The Sexual Avengers strike again. This time a plush, £3000 per table, Property awards ceremony in central London.
LGBT+ activists dumped manure and cockroaches in front of a swanky London hotel yesterday. It was hosting the Annual Property Awards, an event which costs up to £3030 per table and hosts the who’s who of the property and housing industry. The campaigners say that the awards celebrate, “an industry which leaves queer youth homeless on the streets of London”.
The pressure group, the Sexual Avengers, were campaigning for more “genuinely affordable homes”, the scrapping of ‘right to buy’ which they say breaks up the social housing system, and the provision of LGBT+ homeless support service.
Guests arriving at the Grosvenor House hotel, for the £330 per ticket event, were met with manure and cockroaches, dumped by the activists on the doorstep of the building, forcing hotel staff to clean up the mess. The guests were ushered into the event via the backdoor.
Sexual Avenger Stacey Jones said,
“My partner died of cancer last April, and they wanted to kick me out in May. They couldn’t understand how I could be in a relationship with a woman when I had a child. I’d just lost my partner and had to sit there and justify my sexuality. Why did I deserve the house where we lived, where I cared for her and where she died?
“Property developers need to build for need not greed. I’ve been homeless twice, and I’d be on the streets now if it wasn’t for Stonewall. The number of empty properties and the number of people on the streets –it’s madness.”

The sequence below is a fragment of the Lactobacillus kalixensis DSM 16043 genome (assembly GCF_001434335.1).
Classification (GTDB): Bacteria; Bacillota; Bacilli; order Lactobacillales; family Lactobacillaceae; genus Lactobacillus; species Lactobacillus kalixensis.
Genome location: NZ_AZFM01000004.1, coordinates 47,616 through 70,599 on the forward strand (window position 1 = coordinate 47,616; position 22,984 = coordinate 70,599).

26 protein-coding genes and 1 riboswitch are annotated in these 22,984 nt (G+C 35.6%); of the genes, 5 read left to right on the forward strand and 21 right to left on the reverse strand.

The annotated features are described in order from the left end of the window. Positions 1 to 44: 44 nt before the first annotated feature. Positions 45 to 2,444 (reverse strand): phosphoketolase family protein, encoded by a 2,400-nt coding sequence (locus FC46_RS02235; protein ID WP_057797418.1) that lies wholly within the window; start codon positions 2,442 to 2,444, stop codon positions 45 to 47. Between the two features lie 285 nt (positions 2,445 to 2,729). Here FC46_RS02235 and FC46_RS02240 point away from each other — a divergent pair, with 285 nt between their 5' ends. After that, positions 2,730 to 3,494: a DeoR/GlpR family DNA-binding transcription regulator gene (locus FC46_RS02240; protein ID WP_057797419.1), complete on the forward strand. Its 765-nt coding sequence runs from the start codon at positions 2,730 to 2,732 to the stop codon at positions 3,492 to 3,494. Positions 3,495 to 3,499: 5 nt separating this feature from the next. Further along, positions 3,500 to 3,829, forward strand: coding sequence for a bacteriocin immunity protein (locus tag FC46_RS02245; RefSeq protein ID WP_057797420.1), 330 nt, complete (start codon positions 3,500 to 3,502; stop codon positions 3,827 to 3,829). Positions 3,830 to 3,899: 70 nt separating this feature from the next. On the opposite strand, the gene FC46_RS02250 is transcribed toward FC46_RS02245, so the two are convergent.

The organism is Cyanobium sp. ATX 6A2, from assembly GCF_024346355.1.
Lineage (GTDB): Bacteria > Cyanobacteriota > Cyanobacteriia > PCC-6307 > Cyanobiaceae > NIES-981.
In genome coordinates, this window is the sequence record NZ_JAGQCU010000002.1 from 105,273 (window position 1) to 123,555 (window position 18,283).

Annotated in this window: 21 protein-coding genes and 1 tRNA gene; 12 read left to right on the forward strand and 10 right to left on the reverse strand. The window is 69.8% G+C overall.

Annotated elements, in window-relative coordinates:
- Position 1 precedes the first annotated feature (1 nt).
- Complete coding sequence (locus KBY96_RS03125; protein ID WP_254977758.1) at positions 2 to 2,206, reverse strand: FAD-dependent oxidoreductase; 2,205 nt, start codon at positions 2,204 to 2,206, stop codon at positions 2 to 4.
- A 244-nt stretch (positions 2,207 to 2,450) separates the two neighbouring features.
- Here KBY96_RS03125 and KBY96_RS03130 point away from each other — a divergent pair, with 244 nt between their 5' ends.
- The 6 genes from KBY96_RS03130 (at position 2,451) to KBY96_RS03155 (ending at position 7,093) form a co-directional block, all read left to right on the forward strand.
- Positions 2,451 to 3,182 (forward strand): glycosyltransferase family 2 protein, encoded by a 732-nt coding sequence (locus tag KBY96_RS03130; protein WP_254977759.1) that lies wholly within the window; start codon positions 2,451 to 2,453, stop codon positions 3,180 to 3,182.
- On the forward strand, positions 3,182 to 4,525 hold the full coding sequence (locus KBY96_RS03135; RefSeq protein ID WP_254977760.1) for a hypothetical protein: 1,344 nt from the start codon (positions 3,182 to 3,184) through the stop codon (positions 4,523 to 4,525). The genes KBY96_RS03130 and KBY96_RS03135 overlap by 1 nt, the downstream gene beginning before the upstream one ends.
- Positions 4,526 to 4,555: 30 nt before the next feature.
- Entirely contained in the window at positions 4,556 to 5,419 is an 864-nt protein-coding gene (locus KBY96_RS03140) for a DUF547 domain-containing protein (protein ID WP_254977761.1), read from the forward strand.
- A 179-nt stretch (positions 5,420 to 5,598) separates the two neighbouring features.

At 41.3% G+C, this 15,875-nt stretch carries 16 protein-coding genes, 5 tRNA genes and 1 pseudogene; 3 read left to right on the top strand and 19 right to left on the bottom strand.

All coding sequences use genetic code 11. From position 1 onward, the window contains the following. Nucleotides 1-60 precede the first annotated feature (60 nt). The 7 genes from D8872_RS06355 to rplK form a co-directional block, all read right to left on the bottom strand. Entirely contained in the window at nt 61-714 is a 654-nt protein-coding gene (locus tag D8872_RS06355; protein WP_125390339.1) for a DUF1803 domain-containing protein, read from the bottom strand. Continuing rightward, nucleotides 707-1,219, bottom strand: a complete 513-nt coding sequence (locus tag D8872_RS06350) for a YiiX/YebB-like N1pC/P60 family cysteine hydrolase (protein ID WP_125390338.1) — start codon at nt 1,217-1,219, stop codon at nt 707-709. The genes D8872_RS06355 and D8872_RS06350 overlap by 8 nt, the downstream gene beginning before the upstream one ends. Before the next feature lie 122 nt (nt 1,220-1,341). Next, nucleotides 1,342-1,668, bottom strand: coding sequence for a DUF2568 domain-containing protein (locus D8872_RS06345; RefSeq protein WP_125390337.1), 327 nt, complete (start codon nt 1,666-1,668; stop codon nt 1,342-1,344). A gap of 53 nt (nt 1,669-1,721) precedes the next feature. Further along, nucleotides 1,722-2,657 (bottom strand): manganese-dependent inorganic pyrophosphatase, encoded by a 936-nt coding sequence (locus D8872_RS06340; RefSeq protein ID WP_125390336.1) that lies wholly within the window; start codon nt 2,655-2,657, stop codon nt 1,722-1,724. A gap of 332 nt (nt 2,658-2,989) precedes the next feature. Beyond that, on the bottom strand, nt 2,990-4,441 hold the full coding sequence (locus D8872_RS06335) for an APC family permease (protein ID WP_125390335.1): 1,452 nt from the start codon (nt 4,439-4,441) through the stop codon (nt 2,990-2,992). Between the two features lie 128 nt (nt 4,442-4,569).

According to the latest stats, one in four people currently living on the streets identifies as LGBT+. Speaking in 2016, Tim Sigsworth MBE, Chief Executive of the Albert Kennedy Trust, which said,
“Homeless LGBT young people are one of the most disenfranchised and marginalised groups within the UK. 4,800 young LGBT people in the UK are currently homeless or living in hostile environments – that’s 24% of the youth homeless population in this country.”
Sexual Avenger Dina Fox said,
“I am a mentally ill, disabled transgender woman in my early 20s. I am nominally a student but I’m currently taking a break from my studies due to my ongoing mental health problems.
I normally only rent in London during the academic year and return home to the countryside for the summer. However, I have been depending on social and mental support from LGBT charities and services based in central London and could not expect any such support back home. In addition, the community where I grew up is far more socially conservative than London and it would be very unlikely that I’d be able to transition or live openly there.
I am trying to secure new housing as I will not be able to afford my current rent for long, since my student finance money has been stopped with the interruption of my studies. I am receiving help from Stonewall Housing to apply for supported housing for vulnerable people and I have been told I will be able to pay for this with housing benefit. While I am currently optimistic, I am keenly aware of how fragile my present situation is, and also of how a person in my position who might have additional barriers in accessing these organisations would really struggle.
If I fail to get housing in the next couple of months I face a choice of being homeless in an environment where I receive appropriate support and healthcare, or moving back home where I would likely face a serious further deterioration of my condition. Until I experienced it for myself I had never understood how easily a person can slip through what I imagined to be our social safety net.”